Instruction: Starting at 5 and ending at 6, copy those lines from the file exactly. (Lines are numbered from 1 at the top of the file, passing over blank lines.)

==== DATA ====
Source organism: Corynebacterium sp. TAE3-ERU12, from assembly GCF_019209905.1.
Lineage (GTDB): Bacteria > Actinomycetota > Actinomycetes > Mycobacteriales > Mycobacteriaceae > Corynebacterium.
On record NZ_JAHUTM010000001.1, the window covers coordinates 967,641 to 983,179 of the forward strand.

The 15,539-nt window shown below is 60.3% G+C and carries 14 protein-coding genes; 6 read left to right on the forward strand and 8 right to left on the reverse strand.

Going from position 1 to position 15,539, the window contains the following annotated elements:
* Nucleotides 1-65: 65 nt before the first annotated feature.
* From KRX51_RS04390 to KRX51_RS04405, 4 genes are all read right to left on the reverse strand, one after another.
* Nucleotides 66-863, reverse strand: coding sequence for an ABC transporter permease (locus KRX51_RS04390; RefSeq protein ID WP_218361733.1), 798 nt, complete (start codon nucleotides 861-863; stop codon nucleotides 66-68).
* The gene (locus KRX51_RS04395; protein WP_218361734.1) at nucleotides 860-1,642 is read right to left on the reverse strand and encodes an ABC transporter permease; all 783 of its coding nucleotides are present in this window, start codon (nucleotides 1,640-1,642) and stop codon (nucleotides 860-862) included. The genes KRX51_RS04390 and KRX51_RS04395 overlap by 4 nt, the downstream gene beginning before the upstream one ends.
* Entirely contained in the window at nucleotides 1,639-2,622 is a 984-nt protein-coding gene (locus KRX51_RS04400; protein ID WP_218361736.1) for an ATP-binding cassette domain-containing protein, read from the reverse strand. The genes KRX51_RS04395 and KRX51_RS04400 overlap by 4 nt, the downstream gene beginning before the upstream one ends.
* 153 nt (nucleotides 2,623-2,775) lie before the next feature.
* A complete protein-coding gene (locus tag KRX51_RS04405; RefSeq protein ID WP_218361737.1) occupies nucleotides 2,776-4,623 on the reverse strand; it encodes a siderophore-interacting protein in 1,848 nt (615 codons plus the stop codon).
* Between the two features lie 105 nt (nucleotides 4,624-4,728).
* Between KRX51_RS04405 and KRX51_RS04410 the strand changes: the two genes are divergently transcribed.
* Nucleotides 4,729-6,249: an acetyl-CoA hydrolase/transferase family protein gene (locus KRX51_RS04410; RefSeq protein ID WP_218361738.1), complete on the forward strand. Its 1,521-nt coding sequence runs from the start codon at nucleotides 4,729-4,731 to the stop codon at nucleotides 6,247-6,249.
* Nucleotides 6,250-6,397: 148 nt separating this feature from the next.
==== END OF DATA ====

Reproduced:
Going from position 1 to position 15,539, the window contains the following annotated elements:
* Nucleotides 1-65: 65 nt before the first annotated feature.